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37 Henry VIII - England

38 And now…. The rest of the family

39 Henry’s Children Mary I –”Bloody Mary”
Edward VI – king at a young age for only six years Elizabeth I – started American Colonies

40 Mary I (Bloody Mary) Mary was the daughter of Henry VIII and Catharine of Aragon. During her childhood, Mary was persecuted by Henry when he wanted to annul his marriage to her mother. As Queen she attempted to restore Catholicism, and she married the young Philip from Spain. She also had more than 300 Protestants killed. None of these actions was popular with the now firmly entrenched Protestant England

41 Mary pressured Elizabeth to convert to Catholicism – she learned to go thru the motions
Mary turned against Eliz. anyway – saw her as a threat She wanted a husband to play the necessary chivalric role; at this time Charles V offered his handsome 26 yr old son Philip (she was 37 and less attractive) Spain was looking for an alliance w/ Eng. against France and hoped a re-Catholicized Eng. would help Spain against the revolt in the Netherlands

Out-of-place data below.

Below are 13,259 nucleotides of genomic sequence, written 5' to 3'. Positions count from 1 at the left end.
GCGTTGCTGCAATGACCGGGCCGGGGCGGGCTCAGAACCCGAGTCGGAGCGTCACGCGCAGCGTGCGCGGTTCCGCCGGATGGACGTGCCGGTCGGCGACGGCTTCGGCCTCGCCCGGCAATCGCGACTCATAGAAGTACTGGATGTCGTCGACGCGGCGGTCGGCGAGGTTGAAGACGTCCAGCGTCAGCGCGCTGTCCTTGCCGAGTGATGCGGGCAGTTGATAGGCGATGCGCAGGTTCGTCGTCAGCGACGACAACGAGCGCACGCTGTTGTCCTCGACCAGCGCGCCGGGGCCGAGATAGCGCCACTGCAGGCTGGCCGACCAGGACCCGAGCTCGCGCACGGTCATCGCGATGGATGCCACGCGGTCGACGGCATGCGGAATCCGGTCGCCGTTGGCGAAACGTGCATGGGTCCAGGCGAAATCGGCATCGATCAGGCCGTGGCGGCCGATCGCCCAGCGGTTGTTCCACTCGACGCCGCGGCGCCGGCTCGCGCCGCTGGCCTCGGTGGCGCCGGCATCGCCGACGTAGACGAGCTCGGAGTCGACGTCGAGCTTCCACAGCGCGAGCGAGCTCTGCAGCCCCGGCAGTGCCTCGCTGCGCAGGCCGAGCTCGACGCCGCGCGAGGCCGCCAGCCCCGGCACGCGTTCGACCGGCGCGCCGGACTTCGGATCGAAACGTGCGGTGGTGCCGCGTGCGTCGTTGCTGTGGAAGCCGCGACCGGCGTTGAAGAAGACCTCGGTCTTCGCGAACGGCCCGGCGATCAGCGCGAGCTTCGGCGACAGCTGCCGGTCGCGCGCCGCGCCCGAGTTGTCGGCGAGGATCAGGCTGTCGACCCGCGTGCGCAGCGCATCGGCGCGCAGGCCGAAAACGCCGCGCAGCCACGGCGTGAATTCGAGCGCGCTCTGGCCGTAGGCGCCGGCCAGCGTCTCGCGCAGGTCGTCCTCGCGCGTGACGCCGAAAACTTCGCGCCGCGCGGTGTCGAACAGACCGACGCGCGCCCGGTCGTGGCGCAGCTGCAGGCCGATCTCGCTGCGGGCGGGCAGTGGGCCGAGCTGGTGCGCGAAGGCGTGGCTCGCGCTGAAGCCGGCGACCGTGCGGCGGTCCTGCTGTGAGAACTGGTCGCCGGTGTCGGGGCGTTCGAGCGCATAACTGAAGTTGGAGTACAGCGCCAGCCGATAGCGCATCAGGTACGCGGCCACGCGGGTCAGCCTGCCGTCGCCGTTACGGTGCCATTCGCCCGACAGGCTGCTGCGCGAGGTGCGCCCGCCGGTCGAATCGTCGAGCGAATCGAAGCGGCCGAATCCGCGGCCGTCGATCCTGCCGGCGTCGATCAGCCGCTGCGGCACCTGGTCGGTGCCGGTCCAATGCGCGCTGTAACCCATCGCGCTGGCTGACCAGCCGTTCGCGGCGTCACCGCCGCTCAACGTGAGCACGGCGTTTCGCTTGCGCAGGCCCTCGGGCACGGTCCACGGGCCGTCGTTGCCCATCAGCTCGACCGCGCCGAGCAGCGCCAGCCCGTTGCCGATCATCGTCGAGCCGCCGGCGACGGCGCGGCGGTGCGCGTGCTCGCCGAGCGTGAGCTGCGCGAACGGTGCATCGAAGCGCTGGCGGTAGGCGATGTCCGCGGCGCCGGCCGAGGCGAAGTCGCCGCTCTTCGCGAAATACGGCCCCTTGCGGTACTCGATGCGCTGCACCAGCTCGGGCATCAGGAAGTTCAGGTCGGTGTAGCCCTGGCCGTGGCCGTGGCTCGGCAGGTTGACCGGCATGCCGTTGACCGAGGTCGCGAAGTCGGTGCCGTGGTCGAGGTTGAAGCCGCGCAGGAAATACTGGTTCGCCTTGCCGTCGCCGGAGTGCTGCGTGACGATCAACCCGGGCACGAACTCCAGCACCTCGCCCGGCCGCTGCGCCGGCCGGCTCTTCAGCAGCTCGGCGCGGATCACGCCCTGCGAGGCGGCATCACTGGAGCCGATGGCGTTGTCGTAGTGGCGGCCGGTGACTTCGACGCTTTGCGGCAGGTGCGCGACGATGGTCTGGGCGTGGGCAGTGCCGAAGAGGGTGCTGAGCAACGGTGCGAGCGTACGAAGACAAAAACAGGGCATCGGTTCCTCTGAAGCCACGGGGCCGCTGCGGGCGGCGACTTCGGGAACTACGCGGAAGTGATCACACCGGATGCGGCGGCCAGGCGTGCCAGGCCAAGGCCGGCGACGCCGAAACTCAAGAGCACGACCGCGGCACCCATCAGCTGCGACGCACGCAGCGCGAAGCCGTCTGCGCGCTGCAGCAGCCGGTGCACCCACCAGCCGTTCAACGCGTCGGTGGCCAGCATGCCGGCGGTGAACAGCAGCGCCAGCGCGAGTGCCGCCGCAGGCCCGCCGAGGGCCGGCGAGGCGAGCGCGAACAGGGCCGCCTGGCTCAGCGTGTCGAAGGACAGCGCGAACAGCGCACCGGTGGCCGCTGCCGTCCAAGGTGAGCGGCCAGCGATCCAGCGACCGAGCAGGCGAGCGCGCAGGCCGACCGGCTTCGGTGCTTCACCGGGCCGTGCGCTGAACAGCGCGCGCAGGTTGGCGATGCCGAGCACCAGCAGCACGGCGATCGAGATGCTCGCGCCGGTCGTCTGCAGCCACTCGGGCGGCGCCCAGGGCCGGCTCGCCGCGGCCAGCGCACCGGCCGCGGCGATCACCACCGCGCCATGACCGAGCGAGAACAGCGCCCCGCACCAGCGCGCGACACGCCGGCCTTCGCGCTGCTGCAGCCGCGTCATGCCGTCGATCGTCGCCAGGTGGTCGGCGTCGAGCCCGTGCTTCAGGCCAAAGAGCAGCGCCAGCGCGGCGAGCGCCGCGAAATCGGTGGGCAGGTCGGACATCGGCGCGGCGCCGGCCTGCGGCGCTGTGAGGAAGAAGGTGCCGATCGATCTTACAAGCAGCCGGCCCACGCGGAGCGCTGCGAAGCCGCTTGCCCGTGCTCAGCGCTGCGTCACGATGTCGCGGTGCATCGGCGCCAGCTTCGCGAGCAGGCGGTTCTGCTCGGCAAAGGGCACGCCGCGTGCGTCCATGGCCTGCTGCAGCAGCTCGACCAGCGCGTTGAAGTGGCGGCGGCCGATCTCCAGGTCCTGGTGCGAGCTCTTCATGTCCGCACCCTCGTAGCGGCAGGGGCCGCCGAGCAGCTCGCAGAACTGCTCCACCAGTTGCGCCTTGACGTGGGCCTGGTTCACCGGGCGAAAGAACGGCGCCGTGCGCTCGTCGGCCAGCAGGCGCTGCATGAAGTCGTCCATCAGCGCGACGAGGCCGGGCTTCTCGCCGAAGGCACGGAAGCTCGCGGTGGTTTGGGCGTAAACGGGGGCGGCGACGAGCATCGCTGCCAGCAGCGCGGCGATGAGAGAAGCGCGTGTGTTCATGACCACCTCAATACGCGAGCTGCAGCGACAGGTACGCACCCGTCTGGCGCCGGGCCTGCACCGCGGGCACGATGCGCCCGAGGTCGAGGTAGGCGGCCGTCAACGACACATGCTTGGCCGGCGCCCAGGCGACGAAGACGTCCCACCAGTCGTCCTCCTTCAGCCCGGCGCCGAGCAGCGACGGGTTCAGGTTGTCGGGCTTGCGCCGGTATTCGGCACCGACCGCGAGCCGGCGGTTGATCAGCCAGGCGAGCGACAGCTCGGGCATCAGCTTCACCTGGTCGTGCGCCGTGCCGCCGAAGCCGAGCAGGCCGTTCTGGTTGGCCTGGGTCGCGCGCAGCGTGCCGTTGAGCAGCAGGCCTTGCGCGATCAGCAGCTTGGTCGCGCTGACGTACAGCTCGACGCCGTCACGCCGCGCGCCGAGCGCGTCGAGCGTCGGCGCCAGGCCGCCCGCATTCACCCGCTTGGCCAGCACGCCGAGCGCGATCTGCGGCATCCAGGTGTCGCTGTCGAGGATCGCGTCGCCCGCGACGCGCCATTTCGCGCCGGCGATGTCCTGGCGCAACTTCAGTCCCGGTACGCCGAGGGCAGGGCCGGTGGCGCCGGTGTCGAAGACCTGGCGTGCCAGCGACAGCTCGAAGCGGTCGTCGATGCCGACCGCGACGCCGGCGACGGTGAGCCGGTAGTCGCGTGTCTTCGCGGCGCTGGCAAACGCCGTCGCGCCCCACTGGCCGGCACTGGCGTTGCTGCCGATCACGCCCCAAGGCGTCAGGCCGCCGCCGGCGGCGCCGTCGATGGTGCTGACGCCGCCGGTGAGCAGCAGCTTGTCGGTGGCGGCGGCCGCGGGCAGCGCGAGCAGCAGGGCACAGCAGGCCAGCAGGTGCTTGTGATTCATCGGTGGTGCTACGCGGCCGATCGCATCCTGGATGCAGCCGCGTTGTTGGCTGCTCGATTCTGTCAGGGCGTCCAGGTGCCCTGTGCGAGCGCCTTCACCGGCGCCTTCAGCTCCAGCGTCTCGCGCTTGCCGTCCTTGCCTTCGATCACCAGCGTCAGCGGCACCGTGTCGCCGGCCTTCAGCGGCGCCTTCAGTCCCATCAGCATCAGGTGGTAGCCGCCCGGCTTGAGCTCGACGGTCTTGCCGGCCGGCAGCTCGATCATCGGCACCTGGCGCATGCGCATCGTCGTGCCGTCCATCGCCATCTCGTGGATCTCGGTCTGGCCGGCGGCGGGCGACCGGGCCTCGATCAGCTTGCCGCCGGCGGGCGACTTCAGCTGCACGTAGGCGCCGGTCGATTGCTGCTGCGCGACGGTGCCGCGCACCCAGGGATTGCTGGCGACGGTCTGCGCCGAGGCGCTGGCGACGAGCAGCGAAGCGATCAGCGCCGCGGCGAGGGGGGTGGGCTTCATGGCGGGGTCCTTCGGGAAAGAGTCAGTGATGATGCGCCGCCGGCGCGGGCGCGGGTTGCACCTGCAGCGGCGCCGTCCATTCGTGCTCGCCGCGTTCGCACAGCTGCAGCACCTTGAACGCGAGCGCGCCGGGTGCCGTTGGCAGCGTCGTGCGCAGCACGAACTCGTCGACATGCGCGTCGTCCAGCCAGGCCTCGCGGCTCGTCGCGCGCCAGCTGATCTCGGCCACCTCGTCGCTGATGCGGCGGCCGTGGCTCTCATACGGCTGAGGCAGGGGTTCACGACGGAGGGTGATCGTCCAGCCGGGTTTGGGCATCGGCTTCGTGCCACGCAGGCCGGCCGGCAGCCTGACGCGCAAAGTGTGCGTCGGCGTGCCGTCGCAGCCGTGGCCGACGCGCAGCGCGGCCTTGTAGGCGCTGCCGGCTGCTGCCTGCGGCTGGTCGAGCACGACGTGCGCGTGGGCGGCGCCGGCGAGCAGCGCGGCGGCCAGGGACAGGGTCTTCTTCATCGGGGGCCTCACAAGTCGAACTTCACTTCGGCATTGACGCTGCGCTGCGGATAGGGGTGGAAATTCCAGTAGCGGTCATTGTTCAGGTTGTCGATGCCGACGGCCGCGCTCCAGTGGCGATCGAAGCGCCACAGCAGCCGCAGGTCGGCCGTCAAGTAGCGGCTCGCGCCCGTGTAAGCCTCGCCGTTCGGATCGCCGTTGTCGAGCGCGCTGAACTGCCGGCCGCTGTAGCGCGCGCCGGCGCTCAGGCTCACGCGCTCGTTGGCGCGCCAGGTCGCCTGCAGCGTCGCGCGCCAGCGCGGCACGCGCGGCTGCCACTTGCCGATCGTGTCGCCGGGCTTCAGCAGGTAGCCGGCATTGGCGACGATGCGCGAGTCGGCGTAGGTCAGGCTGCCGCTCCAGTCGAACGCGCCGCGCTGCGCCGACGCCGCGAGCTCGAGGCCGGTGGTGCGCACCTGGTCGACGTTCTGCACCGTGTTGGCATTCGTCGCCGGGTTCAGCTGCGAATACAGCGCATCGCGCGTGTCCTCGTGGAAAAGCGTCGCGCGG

42 Mary and Philip had trouble conceiving a child…Philip decided to leave and pursue other kingdoms instead…and he came to favour Elizabeth over Mary as he thought it was better for the Habsburgs (w/o Eliz., the other successor was Mary, Queen of Scots, who would have allied with France) Mary’s regime had failed, and was unpopular anyway with the 100s of burnings… When Mary died peacefully, Elizabeth acceded to the throne peacefully – she was proclaimed in only 6 hrs. as having the “lawful right and title to the crown”

43 Elizabeth I The red-haired daughter of Henry VIII and Anne Boleyn, she became England’s greatest leader. She kept control of England by refusing to marry anyone and playing one noble against another – many hoping to marry the Queen. She kept religious wars down, advanced exploration, became a patron of the arts, and brought England to the position of world power with the defeat of the Spanish Armada.